A recent announcement covered by ABC News, the U.S. Department of Justice (DOJ) made a statement while in Florida regarding their goals for preserving the safety and finances of seniors. The DOJ senior exploitation crackdown initiative has announced plans to focus the overwhelming brunt of its efforts on prosecuting international financial exploitation scams.
The DOJ senior exploitation crackdown meeting in Sun City Center, Florida, featured the announcement of over 400 individuals in 2020 who were charged with engaging in financial schemes. The DOJ called the move their largest coordinated sweep of elder fraud cases in history.
In total, the DOJ senior exploitation crackdown aims to end the losses of more than $1 billion that Attorney General William Barr claims have been lost from these schemes. AG Barr has also told reporters that the Transnational Elder Fraud Strike Force has prosecuted more than a quarter of those charged.
AG Barr told attendees at the DOJ senior exploitation crackdown meeting that “victims should be in their golden years having worked very hard to save up for retirement, and frequently their life savings are just taken from them by these cold-blooded fraudsters.” The DOJ senior exploitation crackdown venue is located in the Middle District of Florida, where five indictments and four civil complaints were filed. The DOJ also announced that the FBI and Postal Inspection Service have also taken action against over 600 accused money mules.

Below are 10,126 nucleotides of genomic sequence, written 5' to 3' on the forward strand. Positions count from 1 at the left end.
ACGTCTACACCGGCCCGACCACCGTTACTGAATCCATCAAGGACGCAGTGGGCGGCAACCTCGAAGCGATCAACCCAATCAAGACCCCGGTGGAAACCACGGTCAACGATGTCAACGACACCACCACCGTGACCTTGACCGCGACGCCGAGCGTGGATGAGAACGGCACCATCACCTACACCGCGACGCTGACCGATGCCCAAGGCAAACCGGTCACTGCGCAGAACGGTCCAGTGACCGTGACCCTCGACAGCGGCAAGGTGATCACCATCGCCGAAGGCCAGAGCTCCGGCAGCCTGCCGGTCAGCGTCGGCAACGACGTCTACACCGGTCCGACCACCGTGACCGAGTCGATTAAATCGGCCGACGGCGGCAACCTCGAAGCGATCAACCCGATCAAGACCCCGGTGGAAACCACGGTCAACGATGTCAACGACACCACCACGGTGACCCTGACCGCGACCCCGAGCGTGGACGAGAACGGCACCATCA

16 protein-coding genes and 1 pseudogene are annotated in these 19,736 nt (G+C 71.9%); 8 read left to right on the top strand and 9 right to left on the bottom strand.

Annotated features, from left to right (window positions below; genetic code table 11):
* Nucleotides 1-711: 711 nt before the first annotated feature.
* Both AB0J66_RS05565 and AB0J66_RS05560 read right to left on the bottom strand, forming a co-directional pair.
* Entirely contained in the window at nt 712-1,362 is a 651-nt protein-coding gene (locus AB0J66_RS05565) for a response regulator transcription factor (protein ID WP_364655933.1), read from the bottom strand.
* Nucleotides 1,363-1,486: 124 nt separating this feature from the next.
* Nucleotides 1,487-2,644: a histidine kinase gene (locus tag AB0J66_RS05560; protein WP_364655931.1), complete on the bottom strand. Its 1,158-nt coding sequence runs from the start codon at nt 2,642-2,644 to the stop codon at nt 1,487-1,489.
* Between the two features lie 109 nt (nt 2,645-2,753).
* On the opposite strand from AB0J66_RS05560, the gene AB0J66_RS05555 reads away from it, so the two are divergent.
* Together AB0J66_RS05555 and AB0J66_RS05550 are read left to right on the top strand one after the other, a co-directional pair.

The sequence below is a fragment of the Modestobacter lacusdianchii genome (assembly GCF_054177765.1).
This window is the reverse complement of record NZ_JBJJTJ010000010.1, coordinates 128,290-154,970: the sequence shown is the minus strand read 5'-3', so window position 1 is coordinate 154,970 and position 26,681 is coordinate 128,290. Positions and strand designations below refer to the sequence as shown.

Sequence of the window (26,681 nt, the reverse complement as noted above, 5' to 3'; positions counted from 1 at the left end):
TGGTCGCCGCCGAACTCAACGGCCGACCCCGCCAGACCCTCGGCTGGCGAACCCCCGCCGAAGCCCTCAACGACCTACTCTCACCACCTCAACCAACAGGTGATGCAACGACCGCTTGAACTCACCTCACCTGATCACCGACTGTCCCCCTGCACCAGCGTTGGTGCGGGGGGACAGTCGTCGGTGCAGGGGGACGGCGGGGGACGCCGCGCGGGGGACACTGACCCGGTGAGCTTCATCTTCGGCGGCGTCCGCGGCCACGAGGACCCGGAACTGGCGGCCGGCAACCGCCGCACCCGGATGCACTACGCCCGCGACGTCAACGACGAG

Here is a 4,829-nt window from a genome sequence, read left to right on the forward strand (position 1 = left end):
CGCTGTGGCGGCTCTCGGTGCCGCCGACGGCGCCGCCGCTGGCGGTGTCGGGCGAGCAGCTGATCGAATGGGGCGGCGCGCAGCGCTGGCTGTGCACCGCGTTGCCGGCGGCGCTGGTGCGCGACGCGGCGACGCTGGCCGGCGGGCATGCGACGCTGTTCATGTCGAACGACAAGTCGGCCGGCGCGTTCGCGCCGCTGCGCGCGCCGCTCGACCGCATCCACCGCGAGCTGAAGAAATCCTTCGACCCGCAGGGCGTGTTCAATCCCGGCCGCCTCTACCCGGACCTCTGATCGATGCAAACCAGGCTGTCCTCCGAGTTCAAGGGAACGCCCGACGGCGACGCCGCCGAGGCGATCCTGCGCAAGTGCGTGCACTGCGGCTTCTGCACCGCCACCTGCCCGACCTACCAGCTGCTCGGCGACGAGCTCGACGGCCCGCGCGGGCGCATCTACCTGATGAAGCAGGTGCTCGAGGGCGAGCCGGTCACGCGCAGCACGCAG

AG Barr has said that the DOJ senior exploitation crackdown and prevention of transnational elder fraud is an agency priority goal. Barr also announced that the DOJ is launching the National Nursing Home Initiative, to pursue nursing homes providing grossly substandard care. Barr told reporters “this initiative will bring justice to owners and operators who put profits over patients.”
The DOJ senior exploitation crackdown showcased numerous examples of extreme cases of nursing home resident neglect. Anecdotes included residents with scabies, bedsores down to bone, medications being diverted from patients, and even conditions deemed unfit for living. Speakers also stated that the DOJ senior exploitation crackdown has begun starting investigations into 30 individual nursing facilities across nine states in conjunction with the department’s Elder Justice Initiative.
Though citizens who attended were glad to hear the DOJ senior exploitation crackdown would protect residents from international threats. Some citizens, however, were more concerned with the lack of efforts to halt domestic financial exploitation. One citizen, Alan Sayler, told reporters “It all sounds good and it seems like they’re really working a lot of this, but they’re not addressing the guardianship. Same problems they’re talking about should be easier to tackle because it’s all local.”
For more information about financial exploitation in nursing homes, visit the National Association of Nursing Home Attorneys’ Financial Exploitation Page.